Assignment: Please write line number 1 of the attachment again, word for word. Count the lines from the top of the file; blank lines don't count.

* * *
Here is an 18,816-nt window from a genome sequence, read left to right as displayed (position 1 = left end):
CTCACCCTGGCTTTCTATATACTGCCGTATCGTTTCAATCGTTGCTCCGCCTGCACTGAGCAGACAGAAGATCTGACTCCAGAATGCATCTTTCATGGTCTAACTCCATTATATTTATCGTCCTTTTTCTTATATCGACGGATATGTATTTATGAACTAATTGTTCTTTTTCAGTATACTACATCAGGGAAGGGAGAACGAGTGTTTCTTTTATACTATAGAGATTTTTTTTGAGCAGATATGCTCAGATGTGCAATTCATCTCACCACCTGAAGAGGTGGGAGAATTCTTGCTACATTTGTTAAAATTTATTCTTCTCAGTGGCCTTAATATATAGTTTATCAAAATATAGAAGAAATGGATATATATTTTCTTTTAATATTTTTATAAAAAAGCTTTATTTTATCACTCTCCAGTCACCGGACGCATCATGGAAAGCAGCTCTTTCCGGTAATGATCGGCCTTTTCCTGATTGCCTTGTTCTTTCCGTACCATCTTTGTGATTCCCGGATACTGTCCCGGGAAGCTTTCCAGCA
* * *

Here is an 18,816-nt window from a genome sequence, read left to right as displayed (position 1 = left end):